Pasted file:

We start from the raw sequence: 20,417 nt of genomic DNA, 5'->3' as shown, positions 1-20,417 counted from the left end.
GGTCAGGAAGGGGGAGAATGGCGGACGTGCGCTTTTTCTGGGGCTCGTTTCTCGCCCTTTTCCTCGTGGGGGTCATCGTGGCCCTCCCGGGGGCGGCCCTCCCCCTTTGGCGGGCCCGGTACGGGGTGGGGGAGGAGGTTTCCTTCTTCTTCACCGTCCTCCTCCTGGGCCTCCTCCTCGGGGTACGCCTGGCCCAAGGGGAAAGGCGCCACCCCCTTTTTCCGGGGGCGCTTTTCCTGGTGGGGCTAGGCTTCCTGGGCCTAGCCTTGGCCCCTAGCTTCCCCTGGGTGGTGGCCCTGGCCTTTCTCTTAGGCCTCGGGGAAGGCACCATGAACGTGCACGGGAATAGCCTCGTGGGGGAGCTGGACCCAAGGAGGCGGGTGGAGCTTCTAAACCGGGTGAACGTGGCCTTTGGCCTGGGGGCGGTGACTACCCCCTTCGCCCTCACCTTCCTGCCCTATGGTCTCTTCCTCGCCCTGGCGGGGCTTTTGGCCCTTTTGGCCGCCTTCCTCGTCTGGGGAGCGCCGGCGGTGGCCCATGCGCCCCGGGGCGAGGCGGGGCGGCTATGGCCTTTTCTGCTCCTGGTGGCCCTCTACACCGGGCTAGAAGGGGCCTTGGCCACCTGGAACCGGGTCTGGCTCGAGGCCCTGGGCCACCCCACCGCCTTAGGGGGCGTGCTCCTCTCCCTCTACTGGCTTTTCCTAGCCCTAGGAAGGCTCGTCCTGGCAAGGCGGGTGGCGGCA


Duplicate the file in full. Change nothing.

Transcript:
We start from the raw sequence: 20,417 nt of genomic DNA, 5'->3' as shown, positions 1-20,417 counted from the left end.
GGTCAGGAAGGGGGAGAATGGCGGACGTGCGCTTTTTCTGGGGCTCGTTTCTCGCCCTTTTCCTCGTGGGGGTCATCGTGGCCCTCCCGGGGGCGGCCCTCCCCCTTTGGCGGGCCCGGTACGGGGTGGGGGAGGAGGTTTCCTTCTTCTTCACCGTCCTCCTCCTGGGCCTCCTCCTCGGGGTACGCCTGGCCCAAGGGGAAAGGCGCCACCCCCTTTTTCCGGGGGCGCTTTTCCTGGTGGGGCTAGGCTTCCTGGGCCTAGCCTTGGCCCCTAGCTTCCCCTGGGTGGTGGCCCTGGCCTTTCTCTTAGGCCTCGGGGAAGGCACCATGAACGTGCACGGGAATAGCCTCGTGGGGGAGCTGGACCCAAGGAGGCGGGTGGAGCTTCTAAACCGGGTGAACGTGGCCTTTGGCCTGGGGGCGGTGACTACCCCCTTCGCCCTCACCTTCCTGCCCTATGGTCTCTTCCTCGCCCTGGCGGGGCTTTTGGCCCTTTTGGCCGCCTTCCTCGTCTGGGGAGCGCCGGCGGTGGCCCATGCGCCCCGGGGCGAGGCGGGGCGGCTATGGCCTTTTCTGCTCCTGGTGGCCCTCTACACCGGGCTAGAAGGGGCCTTGGCCACCTGGAACCGGGTCTGGCTCGAGGCCCTGGGCCACCCCACCGCCTTAGGGGGCGTGCTCCTCTCCCTCTACTGGCTTTTCCTAGCCCTAGGAAGGCTCGTCCTGGCAAGGCGGGTGGCGGCA